iComs Trims Staff While Shifting Strategy

iComs of Nashua, N.H., one of the earliest outsourced providers of order and payment processing for e-commerce sites, has laid off an undisclosed number of workers this week as it continues to focus on its revamped business strategy and becoming profitable.

Chairman Cliff Conneighton said most of the cuts came from its engineering deparment, which iComs eliminated, but also included other jobs. He would not detail the total number of cuts or the current headcount at the private company, saying only that it employs under 100 people.

Conneighton said the job cuts come as iComs continues shifting from being an order and payment processor to being an application management provider, helping companies build and run entire e-commerce systems using other companies’ software, such as IBM’s WebSphere platform.

The cuts also come as iComs, founded in 1997, seeks profitability. “A motivation is to get ourselves at break-even as soon as we can. We’re within striking distance of break-even,” Conneighton said. He noted that, like other venture-funded companies, iComs’ investors want to see at least break-even results sooner rather than later.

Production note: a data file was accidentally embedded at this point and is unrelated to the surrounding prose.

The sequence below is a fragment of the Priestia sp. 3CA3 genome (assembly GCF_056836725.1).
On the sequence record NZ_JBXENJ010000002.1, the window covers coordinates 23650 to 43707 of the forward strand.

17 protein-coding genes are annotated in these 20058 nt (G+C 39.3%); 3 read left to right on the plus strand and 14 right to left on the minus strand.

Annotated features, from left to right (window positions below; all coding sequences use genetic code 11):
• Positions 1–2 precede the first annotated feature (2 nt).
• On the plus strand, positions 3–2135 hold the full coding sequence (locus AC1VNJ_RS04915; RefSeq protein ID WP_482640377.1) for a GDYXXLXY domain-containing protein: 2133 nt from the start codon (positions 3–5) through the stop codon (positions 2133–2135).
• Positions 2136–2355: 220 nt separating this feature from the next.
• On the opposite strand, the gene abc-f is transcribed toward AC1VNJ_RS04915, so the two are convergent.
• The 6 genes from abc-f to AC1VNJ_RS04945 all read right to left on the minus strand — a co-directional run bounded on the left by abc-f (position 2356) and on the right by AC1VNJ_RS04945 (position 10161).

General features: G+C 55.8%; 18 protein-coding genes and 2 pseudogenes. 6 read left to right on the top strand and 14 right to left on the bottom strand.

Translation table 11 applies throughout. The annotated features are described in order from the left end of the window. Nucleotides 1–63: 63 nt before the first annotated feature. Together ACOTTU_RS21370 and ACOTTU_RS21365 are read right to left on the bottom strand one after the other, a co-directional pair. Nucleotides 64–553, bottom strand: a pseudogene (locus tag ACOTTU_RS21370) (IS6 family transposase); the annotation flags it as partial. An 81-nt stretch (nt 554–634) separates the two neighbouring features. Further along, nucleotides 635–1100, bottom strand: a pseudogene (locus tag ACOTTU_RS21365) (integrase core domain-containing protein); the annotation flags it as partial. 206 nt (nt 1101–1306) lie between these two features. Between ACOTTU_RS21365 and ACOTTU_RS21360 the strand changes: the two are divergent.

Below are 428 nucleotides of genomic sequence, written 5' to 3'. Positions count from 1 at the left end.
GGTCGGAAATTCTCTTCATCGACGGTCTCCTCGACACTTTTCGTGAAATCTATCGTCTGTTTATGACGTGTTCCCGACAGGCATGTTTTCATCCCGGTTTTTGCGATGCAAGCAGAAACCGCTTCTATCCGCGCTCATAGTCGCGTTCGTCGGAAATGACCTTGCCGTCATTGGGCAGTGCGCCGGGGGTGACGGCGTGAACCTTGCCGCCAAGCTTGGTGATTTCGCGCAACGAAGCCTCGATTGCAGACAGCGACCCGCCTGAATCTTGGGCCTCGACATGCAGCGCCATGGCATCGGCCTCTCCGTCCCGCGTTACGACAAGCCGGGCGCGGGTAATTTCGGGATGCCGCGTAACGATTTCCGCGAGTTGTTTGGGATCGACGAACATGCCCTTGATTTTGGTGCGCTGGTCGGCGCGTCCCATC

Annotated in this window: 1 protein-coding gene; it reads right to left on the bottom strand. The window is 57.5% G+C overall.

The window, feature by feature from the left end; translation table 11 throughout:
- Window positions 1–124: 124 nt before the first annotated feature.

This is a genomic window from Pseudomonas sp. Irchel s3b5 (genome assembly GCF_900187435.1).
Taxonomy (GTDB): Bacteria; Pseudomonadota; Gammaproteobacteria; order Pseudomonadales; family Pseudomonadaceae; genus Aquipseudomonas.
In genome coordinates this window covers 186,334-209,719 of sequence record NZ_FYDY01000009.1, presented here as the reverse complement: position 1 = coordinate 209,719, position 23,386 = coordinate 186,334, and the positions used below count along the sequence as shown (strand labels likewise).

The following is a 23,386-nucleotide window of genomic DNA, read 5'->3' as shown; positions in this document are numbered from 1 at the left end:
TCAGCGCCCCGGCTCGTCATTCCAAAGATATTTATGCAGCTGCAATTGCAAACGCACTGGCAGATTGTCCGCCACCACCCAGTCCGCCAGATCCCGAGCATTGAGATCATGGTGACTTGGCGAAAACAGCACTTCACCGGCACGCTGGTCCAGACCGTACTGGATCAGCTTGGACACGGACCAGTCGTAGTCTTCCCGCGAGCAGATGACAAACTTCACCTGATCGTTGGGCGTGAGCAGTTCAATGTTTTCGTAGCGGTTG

Since last summer, iComs has moved away from being an order/payment processor to building and running e-business systems for large companies, such as Lycos (an investor that owns about 10 percent of iComs), MyFamily.com, publisher Houghton Mifflin and big banks that handle e-commerce for clients.

As part of the shift, iComs last August acquired another Nashua company, Cambient Inc., which helps companies with their e-business software systems. Twelve layoffs resulted from the merger.

Among Cambient’s clients: Delta Airlines, which turned to the firm to design software systems that manage things such as fight status, flight rebooking and planning for the most efficient timing and location for airliner refueling.

As a provider of transaction processing, iComs’ clients included Hasbro, Stanford University, Radio Shack Canada, major league baseball teams and hundreds of others. iComs generated revenue by charging customers a monthly fee for its services plus pennies per transaction.

Conneighton said those services have been dropped, and iComs instead is helping big companies establish and run their entire e-business infrastructures, providing it with significantly higher revenue possibilities.

The company has raised more than $32 million in venture capital financing since it launched four years ago, including a a $20 million round last May. Investors include Lycos, which owns a 14 percent stake in iComs, as well as Technology Link Capital, Corning Capital, Venture Investment Management and FINECO.

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